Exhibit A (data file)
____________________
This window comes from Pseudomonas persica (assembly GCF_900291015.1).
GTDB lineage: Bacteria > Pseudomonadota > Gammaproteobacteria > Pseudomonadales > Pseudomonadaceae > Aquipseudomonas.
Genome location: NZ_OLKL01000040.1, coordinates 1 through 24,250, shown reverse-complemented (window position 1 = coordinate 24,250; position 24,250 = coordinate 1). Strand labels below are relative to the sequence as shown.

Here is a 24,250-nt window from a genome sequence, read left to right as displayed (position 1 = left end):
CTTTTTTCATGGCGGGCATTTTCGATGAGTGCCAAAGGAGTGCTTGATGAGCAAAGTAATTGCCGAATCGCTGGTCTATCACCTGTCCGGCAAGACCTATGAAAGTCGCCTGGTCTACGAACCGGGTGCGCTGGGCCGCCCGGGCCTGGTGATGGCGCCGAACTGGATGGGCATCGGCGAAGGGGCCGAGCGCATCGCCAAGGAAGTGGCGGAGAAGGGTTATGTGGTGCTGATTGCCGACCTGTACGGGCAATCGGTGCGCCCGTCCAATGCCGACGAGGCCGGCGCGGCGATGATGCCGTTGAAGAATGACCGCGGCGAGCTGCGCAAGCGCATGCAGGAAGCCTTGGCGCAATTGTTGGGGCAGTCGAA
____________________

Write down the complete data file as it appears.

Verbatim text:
This window comes from Pseudomonas persica (assembly GCF_900291015.1).
GTDB lineage: Bacteria > Pseudomonadota > Gammaproteobacteria > Pseudomonadales > Pseudomonadaceae > Aquipseudomonas.
Genome location: NZ_OLKL01000040.1, coordinates 1 through 24,250, shown reverse-complemented (window position 1 = coordinate 24,250; position 24,250 = coordinate 1). Strand labels below are relative to the sequence as shown.

Here is a 24,250-nt window from a genome sequence, read left to right as displayed (position 1 = left end):
CTTTTTTCATGGCGGGCATTTTCGATGAGTGCCAAAGGAGTGCTTGATGAGCAAAGTAATTGCCGAATCGCTGGTCTATCACCTGTCCGGCAAGACCTATGAAAGTCGCCTGGTCTACGAACCGGGTGCGCTGGGCCGCCCGGGCCTGGTGATGGCGCCGAACTGGATGGGCATCGGCGAAGGGGCCGAGCGCATCGCCAAGGAAGTGGCGGAGAAGGGTTATGTGGTGCTGATTGCCGACCTGTACGGGCAATCGGTGCGCCCGTCCAATGCCGACGAGGCCGGCGCGGCGATGATGCCGTTGAAGAATGACCGCGGCGAGCTGCGCAAGCGCATGCAGGAAGCCTTGGCGCAATTGTTGGGGCAGTCGAA